An epidural is a special type of local anaesthetic. It numbs the nerves that carry the pain impulses from the birth canal to the brain. For most women, an epidural gives complete pain relief. It can be helpful for women who are having a long or particularly painful labour, or who are becoming distressed.
    An anaesthetist is the only person who can give an epidural If you think you might want one, check whether anaesthetists are available at your hospital.
    How much you can move your legs after en epidural depends on the local anaesthetic used. Some units offer 'mobile' epidurals, which means you can walk around. However, this also requires the baby's heart rate to be monitored remotely (by telemetry) and many units don't have the equipment to do this. An epidural can provide very good pain relief, but it's not always 100% effective in labour.
    What's involved in having an epidurall:
    A drip will run fluid through a needle into a vein in your arm.
    While you lie on your side or sit up in a curled position, an anaesthetist will clean your back with antiseptic, numb a small area with some local anaesthetic and then introduce a needle into your back.A very thin tube will be passed through the needle into your back near the nerves that carry pain impulses from the uterus. Drugs, usually a mixture of local anaesthetic and opioid, are administered through this tube. (An opioid is a drug that binds to special opioid receptors in the body, reducing pain.) It takes about 10 minutes to set up the epidural, and another 10 to 15 minutes for it to work. It doesn't always work perfectly at first and may need adjusting. Your contractions and the baby's heart rate will need to be continuously monitored.
    Side effects of obstetric epidurals
    There are some side effects to be aware of:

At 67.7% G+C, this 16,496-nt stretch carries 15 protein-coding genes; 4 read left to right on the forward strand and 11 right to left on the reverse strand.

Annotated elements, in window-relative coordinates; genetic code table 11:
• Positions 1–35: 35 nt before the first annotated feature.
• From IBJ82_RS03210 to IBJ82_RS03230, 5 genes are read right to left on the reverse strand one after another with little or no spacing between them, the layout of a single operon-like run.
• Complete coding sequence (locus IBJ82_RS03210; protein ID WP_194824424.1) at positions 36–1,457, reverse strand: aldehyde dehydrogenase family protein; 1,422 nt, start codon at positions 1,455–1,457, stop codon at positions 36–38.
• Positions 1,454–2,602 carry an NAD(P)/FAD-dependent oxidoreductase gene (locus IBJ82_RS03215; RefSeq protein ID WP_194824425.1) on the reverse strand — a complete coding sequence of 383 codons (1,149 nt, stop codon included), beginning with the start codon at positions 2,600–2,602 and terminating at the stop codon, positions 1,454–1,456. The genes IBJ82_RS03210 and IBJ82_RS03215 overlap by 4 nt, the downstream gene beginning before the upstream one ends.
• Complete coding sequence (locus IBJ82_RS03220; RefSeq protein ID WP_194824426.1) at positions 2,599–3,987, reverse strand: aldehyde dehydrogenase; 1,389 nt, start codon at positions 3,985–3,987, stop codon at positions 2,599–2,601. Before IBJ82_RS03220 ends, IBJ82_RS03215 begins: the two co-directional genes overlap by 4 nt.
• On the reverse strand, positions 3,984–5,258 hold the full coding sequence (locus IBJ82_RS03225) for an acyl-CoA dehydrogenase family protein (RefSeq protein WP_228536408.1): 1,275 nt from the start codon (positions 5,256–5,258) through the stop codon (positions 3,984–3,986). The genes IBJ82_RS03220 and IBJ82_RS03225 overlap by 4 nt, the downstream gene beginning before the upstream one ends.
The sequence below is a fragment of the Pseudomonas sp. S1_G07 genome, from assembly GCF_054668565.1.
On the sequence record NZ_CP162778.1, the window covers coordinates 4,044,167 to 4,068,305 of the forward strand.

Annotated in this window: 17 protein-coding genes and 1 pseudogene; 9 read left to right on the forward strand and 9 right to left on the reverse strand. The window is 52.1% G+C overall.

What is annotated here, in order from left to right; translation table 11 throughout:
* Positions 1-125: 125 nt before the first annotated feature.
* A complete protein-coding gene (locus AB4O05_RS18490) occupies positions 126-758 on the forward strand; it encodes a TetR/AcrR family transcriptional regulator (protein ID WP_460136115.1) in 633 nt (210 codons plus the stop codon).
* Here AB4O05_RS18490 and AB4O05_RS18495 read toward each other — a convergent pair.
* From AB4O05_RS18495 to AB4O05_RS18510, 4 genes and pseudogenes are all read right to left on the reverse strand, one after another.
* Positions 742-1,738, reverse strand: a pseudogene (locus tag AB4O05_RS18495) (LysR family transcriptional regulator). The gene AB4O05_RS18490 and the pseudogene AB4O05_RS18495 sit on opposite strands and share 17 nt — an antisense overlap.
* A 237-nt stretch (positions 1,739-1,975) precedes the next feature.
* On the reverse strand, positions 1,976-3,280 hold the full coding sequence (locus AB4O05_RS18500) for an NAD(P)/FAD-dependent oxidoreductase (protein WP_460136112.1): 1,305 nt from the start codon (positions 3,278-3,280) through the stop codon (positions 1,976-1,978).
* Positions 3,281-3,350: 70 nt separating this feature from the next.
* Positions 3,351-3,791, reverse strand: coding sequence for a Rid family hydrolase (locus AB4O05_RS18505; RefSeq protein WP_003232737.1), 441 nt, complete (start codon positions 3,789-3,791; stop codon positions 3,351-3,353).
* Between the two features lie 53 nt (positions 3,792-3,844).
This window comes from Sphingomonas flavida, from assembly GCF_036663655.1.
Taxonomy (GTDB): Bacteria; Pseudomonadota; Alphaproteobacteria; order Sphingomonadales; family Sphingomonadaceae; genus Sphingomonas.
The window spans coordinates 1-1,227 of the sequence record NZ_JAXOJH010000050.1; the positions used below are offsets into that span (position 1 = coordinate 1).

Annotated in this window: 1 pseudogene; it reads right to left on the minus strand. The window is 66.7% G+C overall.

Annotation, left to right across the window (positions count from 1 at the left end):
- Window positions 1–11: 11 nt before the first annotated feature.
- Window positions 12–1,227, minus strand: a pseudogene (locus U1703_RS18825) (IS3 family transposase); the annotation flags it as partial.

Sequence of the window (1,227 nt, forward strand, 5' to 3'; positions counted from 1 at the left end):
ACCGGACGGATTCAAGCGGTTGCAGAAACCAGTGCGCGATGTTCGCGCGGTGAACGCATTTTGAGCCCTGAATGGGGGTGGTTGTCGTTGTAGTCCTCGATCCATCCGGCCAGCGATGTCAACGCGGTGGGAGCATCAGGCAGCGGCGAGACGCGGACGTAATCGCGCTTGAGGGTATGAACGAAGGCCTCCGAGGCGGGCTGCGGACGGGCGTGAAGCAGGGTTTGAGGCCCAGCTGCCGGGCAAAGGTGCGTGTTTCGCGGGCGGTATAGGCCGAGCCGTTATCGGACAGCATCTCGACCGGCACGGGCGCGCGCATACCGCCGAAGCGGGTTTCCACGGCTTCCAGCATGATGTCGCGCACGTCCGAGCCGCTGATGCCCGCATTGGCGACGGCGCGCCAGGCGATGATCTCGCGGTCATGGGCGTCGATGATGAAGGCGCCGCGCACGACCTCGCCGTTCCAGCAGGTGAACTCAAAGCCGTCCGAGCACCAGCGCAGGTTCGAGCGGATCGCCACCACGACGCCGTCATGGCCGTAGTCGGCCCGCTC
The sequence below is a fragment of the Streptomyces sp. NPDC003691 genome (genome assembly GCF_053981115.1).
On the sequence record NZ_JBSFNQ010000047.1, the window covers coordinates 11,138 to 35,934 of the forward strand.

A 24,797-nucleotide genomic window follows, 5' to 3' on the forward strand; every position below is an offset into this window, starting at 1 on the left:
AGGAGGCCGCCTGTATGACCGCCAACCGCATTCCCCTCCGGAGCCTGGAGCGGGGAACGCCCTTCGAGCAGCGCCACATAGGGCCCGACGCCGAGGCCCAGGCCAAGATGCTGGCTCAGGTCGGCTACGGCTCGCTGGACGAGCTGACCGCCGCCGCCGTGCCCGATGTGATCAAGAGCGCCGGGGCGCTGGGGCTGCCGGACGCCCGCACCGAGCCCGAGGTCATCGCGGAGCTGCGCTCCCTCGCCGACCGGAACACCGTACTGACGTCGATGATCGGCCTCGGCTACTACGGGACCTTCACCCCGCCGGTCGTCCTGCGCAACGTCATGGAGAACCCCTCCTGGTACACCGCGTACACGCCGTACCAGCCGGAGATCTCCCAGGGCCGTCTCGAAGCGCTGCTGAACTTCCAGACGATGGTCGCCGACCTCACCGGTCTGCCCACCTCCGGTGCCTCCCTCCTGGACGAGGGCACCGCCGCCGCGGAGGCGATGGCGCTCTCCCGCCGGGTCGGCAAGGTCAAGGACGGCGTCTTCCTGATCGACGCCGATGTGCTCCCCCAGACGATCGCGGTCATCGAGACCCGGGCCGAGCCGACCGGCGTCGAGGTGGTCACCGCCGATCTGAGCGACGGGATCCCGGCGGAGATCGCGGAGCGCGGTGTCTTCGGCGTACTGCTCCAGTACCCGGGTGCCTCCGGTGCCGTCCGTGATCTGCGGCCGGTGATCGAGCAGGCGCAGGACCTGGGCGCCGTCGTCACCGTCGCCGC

An epidural may make your legs feel heavy, depending on the local anaesthetic used.
    An epidural shouldn't make you drowsy or sick.
    Your blood pressure can drop (hypotension); however, this is rare because the fluid given through the drip in your arm helps maintain good blood pressure.
    Epidurals can prolong the second stage of labour. If you can no longer feel your contractions, the midwife will have to tell you when to push. This means that forceps or a ventouse may be needed to help deliver the baby's head (instrumental delivery). When you have an epidural, your midwife or doctor will wait longer for the baby's head to come down (before you start pushing). This reduces the chance you will need an instrumental delivery. Sometimes, less anaesthetic is given towards the end so that the effect wears off and you can push the baby out naturally.
    You may find it difficult to pass urine as a result of the epidural. If so, a small tube called a catheter may be put into your bladder to help you.
    About one in 100 women gets a headache after an epidural. If this happens, it can be treated.
    Your back might be a bit sore for a day or two but epidurals don't cause long-term backache.
    About one in 2,000 women feels tingles or pins and needles down one leg after having a baby. This is more likely to be the result of childbirth itself rather than the epidural.
    Somehow my experience with it is awesome and I am glad that I made that option!!
    Best Wishes to you,
    Diane

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    Replies
    1. Hi Diane,
      Thank you for all the information, yes I will be using epidural as well! Congrats on having a healthy baby, hope you're enjoying motherhood now :)